The interesting finding in this study was that second-year students achieved higher overall scores of health assessment in some sessions than third-year students. They presented better physical examination in each simulation session, and better communication and patient education in some sessions. It may be caused by the different learning effort of students. The tutors’ comments showed that second-year students valued the newly learned knowledge and applied it in the simulated scenarios. They did good preparation for learning and engaged in group learning, deep discussion and reflection. They try their best to make the physical examination comprehensive while concern- ing the patient’s response and providing the appropriate man- agement. However, third-year students did not have a deep memory and understanding of some knowledge that they learned in their previous two years, and did not do a full know- ledge review and a good skill preparation for the simulated learning. Their assessment was not comprehensive while their explanations to abnormal sign and symptoms were incorrect or ambiguous. Sometime they could not recognize some severe arrhythmias. Thereby, they got the lower scores in physical examination, patient education and communication compared with the second-year students. For ensuring the quality of learn- ing, students should have good preparation for knowledge and skills, be self-motivated and keep responsible for their own learning. Tutors should promote students' intrinsic motivation for learning and develop their potential efforts in learning dur- ing simulation.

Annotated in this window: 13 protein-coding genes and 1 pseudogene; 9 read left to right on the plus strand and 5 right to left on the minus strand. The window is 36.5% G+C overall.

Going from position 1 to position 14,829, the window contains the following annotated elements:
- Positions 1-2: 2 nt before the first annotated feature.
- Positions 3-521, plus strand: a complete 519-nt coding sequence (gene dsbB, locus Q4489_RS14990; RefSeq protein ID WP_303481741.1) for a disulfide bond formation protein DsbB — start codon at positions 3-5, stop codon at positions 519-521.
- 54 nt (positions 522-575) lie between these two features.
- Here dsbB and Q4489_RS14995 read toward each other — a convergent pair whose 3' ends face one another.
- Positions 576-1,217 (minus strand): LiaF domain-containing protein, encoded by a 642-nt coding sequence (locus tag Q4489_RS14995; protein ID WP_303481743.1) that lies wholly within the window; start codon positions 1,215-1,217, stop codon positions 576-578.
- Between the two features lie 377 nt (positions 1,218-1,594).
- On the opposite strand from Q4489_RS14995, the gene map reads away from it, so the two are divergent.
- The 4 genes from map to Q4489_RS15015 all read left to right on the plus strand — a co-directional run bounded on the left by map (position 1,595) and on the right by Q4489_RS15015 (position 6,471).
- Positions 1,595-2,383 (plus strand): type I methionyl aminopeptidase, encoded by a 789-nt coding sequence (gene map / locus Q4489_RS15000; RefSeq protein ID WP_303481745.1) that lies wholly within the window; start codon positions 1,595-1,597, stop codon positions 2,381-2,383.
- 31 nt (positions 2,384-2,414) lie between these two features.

The generalization of the findings was limited because a small purposive sample was recruited from one research setting. The new developed health assessment evaluation rubric was only used in medical-surgical care; the generalizability of fur- ther studies needs to be considered in other area of nursing care, such as long-term care or community care. As a confounding variable, the mixed role play of students (patients or family members and nurse) may affect the effective “nurse-patient” communication and thus influence the accuracy and scores of health assessment.


The performance indicators of the health assessment evalua- tion rubric require more research to address content and con- struct validity in different nursing contexts in order to more accurately reflect the current understanding of each aspect of health assessment. As transfer of skill from the simulated envi- ronment to the clinical setting is essential, follow-up studies need to be concerned with the impact of using simulation on students’ performance in clinical placement.


Simulation using a human patient simulator offered a realis- tic learning environment for students to develop their health assessment skills. Most of students appreciated that simulation facilitated their knowledge application, assessment and com- munication skills and group collaboration, but using manne- quins did not replace working with live patients. Forthright feedback from the facilitator was needed to enhance the realism of the scenario. Tutors should promote students’ intrinsic mo- tivation for learning and develop their potential and efforts in learning. The questionnaire needed to be carried out to investi- gate students’ perceptions about the impact of simulation expe- rience on the development of health assessment.

Conflicts of Interest

The authors declare no conflicts of interest.